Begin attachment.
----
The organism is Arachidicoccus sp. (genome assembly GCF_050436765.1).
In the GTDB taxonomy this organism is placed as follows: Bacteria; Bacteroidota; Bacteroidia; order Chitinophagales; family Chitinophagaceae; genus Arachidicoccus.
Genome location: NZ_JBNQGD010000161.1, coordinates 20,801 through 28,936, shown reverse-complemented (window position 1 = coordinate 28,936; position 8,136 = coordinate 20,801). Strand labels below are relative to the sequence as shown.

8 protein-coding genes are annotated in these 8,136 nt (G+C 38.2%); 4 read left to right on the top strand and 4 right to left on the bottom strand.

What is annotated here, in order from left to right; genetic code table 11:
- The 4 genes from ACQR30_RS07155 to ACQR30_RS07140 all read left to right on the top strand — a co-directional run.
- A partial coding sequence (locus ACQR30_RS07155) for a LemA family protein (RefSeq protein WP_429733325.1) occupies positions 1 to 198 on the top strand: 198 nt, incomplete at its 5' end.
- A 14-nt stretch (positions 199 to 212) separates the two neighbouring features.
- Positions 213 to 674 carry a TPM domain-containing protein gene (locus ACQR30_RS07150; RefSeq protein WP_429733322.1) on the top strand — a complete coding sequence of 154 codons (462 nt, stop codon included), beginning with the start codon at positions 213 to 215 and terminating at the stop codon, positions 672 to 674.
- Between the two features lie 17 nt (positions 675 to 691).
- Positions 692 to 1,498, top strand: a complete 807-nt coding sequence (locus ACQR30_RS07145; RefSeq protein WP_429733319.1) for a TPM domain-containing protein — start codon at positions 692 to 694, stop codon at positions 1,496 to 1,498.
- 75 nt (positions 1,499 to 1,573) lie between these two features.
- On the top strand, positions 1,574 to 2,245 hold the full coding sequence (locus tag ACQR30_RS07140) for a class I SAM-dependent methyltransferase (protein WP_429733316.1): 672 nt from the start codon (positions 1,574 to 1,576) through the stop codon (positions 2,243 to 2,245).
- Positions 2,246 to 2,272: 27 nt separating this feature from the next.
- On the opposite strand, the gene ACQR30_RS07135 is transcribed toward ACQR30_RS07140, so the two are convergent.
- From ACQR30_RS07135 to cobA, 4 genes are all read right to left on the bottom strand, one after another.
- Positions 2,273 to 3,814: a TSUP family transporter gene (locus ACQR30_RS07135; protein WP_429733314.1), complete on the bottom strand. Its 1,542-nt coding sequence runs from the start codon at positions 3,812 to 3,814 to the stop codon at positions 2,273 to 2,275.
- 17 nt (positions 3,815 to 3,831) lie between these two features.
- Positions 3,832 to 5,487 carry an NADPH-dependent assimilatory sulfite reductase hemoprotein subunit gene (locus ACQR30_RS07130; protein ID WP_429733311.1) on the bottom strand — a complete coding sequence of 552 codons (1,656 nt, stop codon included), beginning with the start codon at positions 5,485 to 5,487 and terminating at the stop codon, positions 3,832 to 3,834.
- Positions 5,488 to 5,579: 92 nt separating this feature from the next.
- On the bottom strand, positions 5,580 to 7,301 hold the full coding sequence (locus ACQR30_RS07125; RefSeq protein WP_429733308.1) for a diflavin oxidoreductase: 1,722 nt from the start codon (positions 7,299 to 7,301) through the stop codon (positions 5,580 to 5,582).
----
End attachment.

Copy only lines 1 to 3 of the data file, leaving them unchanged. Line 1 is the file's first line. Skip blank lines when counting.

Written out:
The organism is Arachidicoccus sp. (genome assembly GCF_050436765.1).
In the GTDB taxonomy this organism is placed as follows: Bacteria; Bacteroidota; Bacteroidia; order Chitinophagales; family Chitinophagaceae; genus Arachidicoccus.
Genome location: NZ_JBNQGD010000161.1, coordinates 20,801 through 28,936, shown reverse-complemented (window position 1 = coordinate 28,936; position 8,136 = coordinate 20,801). Strand labels below are relative to the sequence as shown.